YouTube plans to increase the number of people policing its platform for extremist content to 10,000 next year as part of a broader effort to prevent videos that may violate its policies from appearing or staying on the video sharing website. YouTube CEO Susan Wojcicki announced the new initiative in a blog post published on Monday, adding that the company also seeks to expand its partnerships with academic institutions, industry alliances and subject matter experts who will assist YouTube’s review team in tackling emerging issues.
Wojcicki said YouTube’s reviewers play a crucial role in training machine learning technologies using contextualized decisions, noting how its trust and safety groups have conducted reviews of about two million videos for potential extremist propaganda and removed more than 150,000 clips for violating YouTube’s policies since June. Those reviews have helped train its machine learning systems to flag extremist content going forward. In fact, Wojcicki noted that YouTube’s machine learning algorithms have helped flag 98 percent of the videos uploaded to the site for violent content and remove 70 percent of extremist videos from the platform in just eight hours from being uploaded, with plans to speed up the process in the future being in the works. In addition to removing extremist content, YouTube also started redirecting users from violent content since July, bringing them to videos that instead offer counterarguments to terrorist propaganda.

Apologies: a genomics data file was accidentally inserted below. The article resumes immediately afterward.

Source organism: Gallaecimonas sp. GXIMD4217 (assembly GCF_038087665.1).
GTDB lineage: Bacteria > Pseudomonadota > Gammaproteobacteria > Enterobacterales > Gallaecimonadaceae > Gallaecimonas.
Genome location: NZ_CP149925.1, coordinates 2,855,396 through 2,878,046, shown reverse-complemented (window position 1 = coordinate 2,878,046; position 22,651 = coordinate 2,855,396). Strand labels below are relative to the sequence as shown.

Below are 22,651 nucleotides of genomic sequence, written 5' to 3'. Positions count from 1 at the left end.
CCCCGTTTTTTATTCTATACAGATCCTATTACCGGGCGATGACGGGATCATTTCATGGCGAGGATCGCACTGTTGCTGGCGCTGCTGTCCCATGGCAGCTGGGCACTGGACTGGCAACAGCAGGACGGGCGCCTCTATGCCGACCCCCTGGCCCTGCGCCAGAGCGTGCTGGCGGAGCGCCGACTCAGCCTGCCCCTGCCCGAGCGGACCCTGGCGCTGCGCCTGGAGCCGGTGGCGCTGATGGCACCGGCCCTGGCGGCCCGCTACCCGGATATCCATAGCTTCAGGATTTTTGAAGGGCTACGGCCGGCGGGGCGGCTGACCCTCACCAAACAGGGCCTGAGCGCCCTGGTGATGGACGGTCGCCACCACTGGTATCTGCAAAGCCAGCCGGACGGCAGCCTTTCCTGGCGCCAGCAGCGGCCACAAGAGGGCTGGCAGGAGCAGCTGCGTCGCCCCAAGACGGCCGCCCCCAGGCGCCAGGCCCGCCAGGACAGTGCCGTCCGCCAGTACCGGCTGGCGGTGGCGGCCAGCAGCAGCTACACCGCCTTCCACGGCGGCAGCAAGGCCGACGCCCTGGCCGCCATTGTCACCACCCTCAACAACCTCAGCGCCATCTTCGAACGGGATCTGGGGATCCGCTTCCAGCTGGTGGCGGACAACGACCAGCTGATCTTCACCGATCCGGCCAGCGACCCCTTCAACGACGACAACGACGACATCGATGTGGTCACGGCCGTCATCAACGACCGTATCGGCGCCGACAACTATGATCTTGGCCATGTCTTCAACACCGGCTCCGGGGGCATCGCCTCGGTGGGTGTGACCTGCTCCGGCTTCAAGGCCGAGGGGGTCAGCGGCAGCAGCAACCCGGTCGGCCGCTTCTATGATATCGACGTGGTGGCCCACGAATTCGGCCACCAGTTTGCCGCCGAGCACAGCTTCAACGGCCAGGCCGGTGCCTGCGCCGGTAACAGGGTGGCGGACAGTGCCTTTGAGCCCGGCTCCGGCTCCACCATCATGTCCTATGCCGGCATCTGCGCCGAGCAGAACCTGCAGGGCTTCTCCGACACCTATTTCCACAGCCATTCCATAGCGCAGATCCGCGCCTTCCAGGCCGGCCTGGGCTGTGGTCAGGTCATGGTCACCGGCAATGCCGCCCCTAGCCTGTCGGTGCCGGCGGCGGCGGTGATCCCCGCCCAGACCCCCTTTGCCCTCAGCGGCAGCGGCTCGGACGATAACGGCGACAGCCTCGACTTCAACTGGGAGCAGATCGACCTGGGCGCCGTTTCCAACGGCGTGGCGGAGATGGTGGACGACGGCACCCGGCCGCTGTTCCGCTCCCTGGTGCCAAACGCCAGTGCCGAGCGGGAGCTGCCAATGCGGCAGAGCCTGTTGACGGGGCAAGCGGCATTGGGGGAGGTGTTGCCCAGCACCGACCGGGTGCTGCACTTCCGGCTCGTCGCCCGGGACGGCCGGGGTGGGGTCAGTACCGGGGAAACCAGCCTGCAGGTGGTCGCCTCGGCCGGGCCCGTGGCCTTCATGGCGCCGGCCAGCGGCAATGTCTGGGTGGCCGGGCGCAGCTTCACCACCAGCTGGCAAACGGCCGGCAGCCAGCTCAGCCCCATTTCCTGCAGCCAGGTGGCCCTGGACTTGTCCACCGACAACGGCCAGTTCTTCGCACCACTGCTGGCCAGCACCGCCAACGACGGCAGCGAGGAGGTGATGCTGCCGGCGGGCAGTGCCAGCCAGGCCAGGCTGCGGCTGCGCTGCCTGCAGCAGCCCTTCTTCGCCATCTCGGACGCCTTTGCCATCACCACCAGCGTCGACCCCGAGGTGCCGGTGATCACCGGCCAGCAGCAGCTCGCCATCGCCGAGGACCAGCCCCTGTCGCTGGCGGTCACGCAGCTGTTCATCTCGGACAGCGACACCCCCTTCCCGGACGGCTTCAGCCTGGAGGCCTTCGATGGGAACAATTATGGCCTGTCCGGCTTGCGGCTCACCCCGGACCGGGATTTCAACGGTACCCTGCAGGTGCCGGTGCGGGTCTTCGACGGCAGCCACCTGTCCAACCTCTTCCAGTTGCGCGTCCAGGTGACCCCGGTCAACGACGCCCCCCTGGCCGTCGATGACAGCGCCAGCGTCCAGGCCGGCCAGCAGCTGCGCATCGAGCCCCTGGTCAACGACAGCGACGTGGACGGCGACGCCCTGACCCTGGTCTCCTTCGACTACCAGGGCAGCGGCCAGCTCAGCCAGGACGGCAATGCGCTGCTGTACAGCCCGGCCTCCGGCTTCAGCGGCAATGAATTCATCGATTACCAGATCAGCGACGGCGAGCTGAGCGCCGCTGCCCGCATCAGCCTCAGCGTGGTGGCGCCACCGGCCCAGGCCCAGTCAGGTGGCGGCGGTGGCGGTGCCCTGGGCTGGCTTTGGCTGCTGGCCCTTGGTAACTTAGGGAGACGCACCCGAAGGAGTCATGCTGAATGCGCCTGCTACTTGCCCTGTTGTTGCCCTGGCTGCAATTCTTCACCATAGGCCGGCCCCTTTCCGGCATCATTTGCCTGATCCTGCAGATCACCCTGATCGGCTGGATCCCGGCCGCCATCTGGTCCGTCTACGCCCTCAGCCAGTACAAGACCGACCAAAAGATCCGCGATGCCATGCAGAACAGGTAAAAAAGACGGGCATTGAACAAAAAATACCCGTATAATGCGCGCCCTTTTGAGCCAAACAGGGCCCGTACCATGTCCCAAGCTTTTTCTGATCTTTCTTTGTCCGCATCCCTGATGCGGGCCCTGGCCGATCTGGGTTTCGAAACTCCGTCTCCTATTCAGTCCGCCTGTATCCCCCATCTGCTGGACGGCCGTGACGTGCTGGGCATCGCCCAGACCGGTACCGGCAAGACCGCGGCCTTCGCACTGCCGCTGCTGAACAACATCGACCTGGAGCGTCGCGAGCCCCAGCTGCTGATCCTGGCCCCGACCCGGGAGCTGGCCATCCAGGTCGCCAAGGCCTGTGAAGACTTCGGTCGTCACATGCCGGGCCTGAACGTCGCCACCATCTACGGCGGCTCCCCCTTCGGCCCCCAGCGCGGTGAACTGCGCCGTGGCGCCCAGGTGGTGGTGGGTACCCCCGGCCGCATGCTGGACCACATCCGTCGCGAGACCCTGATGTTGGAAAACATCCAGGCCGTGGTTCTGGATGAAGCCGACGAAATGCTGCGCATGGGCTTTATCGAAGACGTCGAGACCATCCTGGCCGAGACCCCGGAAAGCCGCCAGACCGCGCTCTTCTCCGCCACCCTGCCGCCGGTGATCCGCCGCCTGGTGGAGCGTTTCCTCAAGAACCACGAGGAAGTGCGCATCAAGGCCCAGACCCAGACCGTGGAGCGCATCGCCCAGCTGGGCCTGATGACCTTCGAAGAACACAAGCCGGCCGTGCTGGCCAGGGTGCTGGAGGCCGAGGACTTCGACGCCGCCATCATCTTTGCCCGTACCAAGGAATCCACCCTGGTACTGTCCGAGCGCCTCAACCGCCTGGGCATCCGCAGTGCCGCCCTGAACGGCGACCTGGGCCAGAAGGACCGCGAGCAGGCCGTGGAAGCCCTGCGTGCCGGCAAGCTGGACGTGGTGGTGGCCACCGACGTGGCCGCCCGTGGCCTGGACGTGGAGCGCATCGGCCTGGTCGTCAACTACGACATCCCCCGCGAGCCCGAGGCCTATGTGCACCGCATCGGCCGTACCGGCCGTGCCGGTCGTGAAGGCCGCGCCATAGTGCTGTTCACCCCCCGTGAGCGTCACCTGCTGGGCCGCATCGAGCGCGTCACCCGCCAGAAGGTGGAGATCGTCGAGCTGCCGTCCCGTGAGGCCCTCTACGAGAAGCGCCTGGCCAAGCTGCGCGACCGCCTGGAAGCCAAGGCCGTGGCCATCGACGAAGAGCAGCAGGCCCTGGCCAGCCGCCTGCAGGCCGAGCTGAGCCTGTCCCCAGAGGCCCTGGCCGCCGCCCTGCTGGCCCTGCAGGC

Seeing how its machine learning process produced positive results, YouTube said its growing team of content reviewers will continue to train the system in order to address other issues such as child safety and hate speech. And as people want a more transparent view of how YouTube responds to issues with content, the company announced that it will release reports on a regular basis beginning next year to provide clearer information about the flags it receives and the actions the service takes to remove policy-violating videos and comments. In terms of ad revenue, YouTube is also expanding its team of ad reviewers to perform manual curation in order to implement stricter rules on how ads are placed on the site, seeing to it that they run only on appropriate channels and videos. Wojcicki said this new approach to advertising on YouTube aims to protect both advertisers and creators from irrelevant content.